His design turns the Gough-Stewart platform on its side and uses three legs rather than six to manipulate the position of the moveable C-ring. Since using only three piston-style legs gave him only three degrees of freedom, he added an active, controllable rotary joint to each leg to maintain capabilities in six directions. Abedin-Nasab did not start working on the robot with an application in mind. As his work progressed, however, he began visiting surgeries to see how he could put it to use.
Femur surgeries jumped out at him as one area where the robot could make an impact. The first femur operation he shadowed involved a two-year-old boy who had broken his leg falling off a Ferris wheel. The surgeon told him that the surgery would probably be easier than most, yet it still took two hours and required the help of multiple nurses. Reducing even a fraction of the labor, time, and radiation for this procedure would improve the operation dramatically, he decided.
With a mechanism design and a targeted application, Abedin-Nasab and his students began prototyping. The first version of Robossis featured two C-shaped rings connected by three legs, with both a rotary and a linear actuator controlling the motion of each leg. They tested the device by aligning model femur bones tethered to thick elastic bands simulating thigh muscles. The first prototype could overcome 200 N of resistance from the elastic bands, but only with motion errors.
After investigation, it became clear that most of the error arose from a single source: the universal joint between the leg and the moving ring. Machining tighter joints brought the new prototype’s maximum motion error down to one percent, so that it mapped a specified trajectory to within about a millimeter. The second prototype’s rings now span three-quarters of a circle, enabling Abedin-Nassab to position the legs farther apart from each other for more stability.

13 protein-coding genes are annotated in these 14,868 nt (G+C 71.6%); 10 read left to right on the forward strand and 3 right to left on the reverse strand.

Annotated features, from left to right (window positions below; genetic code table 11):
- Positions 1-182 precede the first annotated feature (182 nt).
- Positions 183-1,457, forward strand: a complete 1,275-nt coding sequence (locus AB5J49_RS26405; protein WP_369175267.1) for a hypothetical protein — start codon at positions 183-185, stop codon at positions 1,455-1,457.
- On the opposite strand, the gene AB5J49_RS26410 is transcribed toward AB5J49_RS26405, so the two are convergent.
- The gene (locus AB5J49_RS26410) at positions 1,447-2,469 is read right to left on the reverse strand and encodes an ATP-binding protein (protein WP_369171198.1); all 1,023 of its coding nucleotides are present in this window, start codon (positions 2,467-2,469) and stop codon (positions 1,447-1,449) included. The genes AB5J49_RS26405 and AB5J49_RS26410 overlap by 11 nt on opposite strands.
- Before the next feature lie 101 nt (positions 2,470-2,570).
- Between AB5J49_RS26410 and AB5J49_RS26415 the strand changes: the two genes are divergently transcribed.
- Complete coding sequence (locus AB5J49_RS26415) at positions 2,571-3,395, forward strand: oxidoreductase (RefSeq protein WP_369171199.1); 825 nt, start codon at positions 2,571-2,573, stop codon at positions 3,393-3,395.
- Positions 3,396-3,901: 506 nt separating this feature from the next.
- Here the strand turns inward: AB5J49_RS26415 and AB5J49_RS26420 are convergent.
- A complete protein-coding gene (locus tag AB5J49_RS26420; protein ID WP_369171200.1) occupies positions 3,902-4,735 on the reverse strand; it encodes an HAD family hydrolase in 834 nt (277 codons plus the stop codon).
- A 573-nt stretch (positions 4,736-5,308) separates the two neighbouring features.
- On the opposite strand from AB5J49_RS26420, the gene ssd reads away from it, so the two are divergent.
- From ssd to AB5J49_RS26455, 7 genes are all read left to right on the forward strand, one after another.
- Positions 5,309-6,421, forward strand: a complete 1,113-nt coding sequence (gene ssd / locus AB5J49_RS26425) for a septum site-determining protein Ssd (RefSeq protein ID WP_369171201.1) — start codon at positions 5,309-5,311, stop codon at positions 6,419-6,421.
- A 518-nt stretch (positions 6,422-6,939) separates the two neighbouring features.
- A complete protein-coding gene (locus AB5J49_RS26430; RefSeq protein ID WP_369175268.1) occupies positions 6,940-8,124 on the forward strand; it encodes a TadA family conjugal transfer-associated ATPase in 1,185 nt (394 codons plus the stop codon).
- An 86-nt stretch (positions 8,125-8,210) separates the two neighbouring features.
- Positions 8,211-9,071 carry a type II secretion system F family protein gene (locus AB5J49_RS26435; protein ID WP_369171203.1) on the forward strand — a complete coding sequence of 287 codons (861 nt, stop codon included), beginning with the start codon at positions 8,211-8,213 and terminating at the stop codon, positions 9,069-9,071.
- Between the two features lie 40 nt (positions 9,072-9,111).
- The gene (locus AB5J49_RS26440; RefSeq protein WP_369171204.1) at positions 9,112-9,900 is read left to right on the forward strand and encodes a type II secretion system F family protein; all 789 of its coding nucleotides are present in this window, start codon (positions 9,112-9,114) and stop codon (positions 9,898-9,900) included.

To complement the physical device, Abedin-Nassab and his team are developing software to plan a path for bone positioning, informing a surgeon’s choices. The software starts after surgeons take two orthogonal X-rays of the broken bone. For patients with a single broken bone, the software uses an image of the unbroken femur in the other leg as a template to determine optimal alignment of the fracture.
For more complex fractures or fractures of both legs, the software will compare the images of the broken bones with a library of bone shapes to find a template to guide reconstruction. The software will also identify landmarks, such as the center of the hip’s ball-and-socket joint and the direction of the femur shaft, and use them to calculate how the robot should rotate and move the broken fragments to achieve the proper alignment.
Abedin-Nasab and his students continue to improve the robot. They have interviewed dozens of patients who have had broken femurs, and they hope to get input from surgeons as well. Next, they will tackle cadaver testing of the mechanism, and improve the ability of the software to assist physicians with aligning bone fragments. Eventually, they hope to develop a fully functioning device that receives FDA approval.
Abedin-Nasab points out that Robossis is not intended to replace surgeons. Its role will be to assist surgeons, who will still need to insert the nail that joins bone fragments. Yet he is hopeful that one day, this technology will join the ranks of robots making surgeries faster and safer for patients and surgeons alike.